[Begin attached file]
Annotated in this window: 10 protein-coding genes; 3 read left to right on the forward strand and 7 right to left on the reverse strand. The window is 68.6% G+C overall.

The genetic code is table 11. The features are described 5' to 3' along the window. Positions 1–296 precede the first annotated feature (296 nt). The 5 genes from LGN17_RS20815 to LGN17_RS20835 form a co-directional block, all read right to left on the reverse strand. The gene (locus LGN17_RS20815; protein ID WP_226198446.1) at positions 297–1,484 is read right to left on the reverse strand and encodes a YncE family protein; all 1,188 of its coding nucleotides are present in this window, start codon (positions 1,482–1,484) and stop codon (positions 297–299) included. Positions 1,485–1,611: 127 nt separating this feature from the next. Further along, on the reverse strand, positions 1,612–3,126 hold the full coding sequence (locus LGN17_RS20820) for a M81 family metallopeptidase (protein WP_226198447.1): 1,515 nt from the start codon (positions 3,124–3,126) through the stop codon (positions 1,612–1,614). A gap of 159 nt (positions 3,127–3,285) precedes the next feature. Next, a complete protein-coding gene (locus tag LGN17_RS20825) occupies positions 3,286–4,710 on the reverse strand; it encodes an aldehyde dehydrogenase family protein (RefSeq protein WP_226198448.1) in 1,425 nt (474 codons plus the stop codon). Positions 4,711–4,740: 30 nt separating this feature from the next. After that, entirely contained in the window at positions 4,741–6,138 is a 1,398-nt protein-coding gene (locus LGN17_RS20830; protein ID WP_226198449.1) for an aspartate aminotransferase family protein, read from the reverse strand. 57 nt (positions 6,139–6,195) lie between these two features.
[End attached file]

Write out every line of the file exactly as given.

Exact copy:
Annotated in this window: 10 protein-coding genes; 3 read left to right on the forward strand and 7 right to left on the reverse strand. The window is 68.6% G+C overall.

The genetic code is table 11. The features are described 5' to 3' along the window. Positions 1–296 precede the first annotated feature (296 nt). The 5 genes from LGN17_RS20815 to LGN17_RS20835 form a co-directional block, all read right to left on the reverse strand. The gene (locus LGN17_RS20815; protein ID WP_226198446.1) at positions 297–1,484 is read right to left on the reverse strand and encodes a YncE family protein; all 1,188 of its coding nucleotides are present in this window, start codon (positions 1,482–1,484) and stop codon (positions 297–299) included. Positions 1,485–1,611: 127 nt separating this feature from the next. Further along, on the reverse strand, positions 1,612–3,126 hold the full coding sequence (locus LGN17_RS20820) for a M81 family metallopeptidase (protein WP_226198447.1): 1,515 nt from the start codon (positions 3,124–3,126) through the stop codon (positions 1,612–1,614). A gap of 159 nt (positions 3,127–3,285) precedes the next feature. Next, a complete protein-coding gene (locus tag LGN17_RS20825) occupies positions 3,286–4,710 on the reverse strand; it encodes an aldehyde dehydrogenase family protein (RefSeq protein WP_226198448.1) in 1,425 nt (474 codons plus the stop codon). Positions 4,711–4,740: 30 nt separating this feature from the next. After that, entirely contained in the window at positions 4,741–6,138 is a 1,398-nt protein-coding gene (locus LGN17_RS20830; protein ID WP_226198449.1) for an aspartate aminotransferase family protein, read from the reverse strand. 57 nt (positions 6,139–6,195) lie between these two features.